Robustness is more important than readability, though readability is good to strive for where it doesn't sacrifice robustness.


Wouldn't it be simpler to just set your home page to a single URL that returned a redirect to a random page from your homepage URL database?

That way, the homepage randomisation would occur every time you clicked on Home (or opened a new tab/page that went to Home) rather than just every time you restarted the browser. It would also avoid having to mess with your firefox config all the time.

To do this, the simplest way would be to install a minimalist web server somewhere that supported CGI scripts, and write a simple CGI that issued a URL redirection on every request, with the URLs coming from a simple db (even a text file would do).

  • I was waiting for someone to point out the elephant in the room, but I didn't know enough about the alternative approaches to do it. :) I agree with this solution.
    – Wildcard
    Dec 17, 2015 at 7:56

Try using quotes " to enclose the entire sed argument, and escape any existing quotes, like this:

sed -i "s|\(\"browser.startup.homepage\",\) \"\(.*\)\"|\1 \"$ddrs\" |" /home/max/.mozilla/firefox/*.default/prefs.js


The original argument you have been passing to sed looks like this:

's|\("browser.startup.homepage",\) "\(.*\)"|\1 "$ddrs" |'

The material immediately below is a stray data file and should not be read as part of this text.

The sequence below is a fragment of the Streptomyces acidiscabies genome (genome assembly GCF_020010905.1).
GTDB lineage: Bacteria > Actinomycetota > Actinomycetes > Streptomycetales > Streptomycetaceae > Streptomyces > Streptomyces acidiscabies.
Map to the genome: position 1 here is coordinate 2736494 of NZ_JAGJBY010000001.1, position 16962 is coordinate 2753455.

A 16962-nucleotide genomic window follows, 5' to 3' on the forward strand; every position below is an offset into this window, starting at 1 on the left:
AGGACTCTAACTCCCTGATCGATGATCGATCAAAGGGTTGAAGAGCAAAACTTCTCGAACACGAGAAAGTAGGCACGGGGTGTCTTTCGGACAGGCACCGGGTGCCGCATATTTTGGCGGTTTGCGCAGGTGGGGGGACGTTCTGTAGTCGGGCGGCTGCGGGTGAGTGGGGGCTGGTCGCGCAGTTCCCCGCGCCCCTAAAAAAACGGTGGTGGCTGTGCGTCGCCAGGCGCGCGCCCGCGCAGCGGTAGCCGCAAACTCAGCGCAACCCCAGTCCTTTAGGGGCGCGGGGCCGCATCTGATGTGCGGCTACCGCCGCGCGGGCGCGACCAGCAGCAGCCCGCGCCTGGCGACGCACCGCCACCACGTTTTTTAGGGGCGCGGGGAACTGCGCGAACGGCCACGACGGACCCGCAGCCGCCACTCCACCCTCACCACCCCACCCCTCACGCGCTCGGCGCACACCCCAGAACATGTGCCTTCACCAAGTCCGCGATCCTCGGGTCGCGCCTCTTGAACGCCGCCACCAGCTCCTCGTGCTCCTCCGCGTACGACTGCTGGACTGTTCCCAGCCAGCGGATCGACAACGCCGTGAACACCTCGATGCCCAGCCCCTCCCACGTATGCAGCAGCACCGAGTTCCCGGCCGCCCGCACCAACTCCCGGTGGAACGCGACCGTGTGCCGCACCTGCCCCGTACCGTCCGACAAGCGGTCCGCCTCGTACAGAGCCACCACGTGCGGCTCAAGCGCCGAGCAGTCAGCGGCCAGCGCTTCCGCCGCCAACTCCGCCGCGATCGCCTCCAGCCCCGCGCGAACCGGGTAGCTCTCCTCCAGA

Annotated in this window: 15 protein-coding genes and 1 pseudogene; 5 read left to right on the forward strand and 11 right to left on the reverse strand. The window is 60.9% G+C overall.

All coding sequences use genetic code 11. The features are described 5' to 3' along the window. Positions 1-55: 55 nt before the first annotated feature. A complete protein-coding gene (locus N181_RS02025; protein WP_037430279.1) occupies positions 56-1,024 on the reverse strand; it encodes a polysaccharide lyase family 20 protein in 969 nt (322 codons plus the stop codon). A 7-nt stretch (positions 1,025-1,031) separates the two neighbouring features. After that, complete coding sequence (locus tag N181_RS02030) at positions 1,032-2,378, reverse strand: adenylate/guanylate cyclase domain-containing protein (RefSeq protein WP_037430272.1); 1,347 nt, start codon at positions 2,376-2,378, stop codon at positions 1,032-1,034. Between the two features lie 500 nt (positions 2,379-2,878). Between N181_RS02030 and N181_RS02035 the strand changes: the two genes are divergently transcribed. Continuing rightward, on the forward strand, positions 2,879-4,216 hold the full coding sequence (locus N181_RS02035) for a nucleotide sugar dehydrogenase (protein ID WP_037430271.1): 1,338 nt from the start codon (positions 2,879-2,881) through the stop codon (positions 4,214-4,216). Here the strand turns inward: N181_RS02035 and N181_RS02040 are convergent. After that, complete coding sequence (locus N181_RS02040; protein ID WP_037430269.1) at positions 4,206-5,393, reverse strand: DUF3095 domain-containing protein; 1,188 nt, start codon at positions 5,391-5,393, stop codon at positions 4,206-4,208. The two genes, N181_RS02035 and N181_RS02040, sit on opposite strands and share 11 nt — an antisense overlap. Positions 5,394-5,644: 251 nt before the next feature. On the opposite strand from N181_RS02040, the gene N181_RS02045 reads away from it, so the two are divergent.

• uses syntax s|search|replace|,
  • but enclosed using literal quote ', which blocks the bash expansion of $ddrs, that is why $ddrs was not Bash-expanded

We simply modified this argument to:

"s|\(\"browser.startup.homepage\",\) \"\(.*\)\"|\1 \"$ddrs\" |"
  • however since we are using " quotes, we need to escape original " by replacing them with \"
  • since it is now enclosed only in " quote, Bash will successfully expand $ddrs
  • It shouldn't matter if there are unescaped quotes in the variable.
    – Wildcard
    Dec 17, 2015 at 3:11
  • @Wildcard you're right, thanks, and just updated answer now.
    – clarity123
    Dec 17, 2015 at 3:19

You really should escape thoroughly any variable data you might wish to use in a regexp. For example:

printf %s\\n "$ddrs" |
sed  -e'# the RHS field needs backslashes'  \
     -e'# delimiter, and newlines escaped.' \
     -e'H;1h;$!d;g;s|[\/]|\\&|g;s|\n|\\&|g' \
     -e'# now the string is s/// safe, so ' \ 
     -e's|.*|s/\\("browser\\.startup\\.homepage",\\) ".*"/\\1 "&"/|' |
sed -i "" -f- ./path/to/your/edit/file

Instead of insist in something cool as replace a targeted string inside a line I've opted to replace the entire line, so:

  1. First I've put the urls.txt file in the ~/.mozilla/firefox/*.default/ directory.
  2. Then I've wrote the follow code at the very begin of the /usr/lib/firefox/firefox.sh file:
ddrs=$(shuf -n1 ~/.mozilla/firefox/*.default/urls.txt)
nwli="user_pref(\"browser.startup.homepage\", "$ddrs");"
sed -i "/browser.startup.homepage/c\\$nwli" ~/.mozilla/firefox/*.default/prefs.js

You must log in to answer this question.

Not the answer you're looking for? Browse other questions tagged .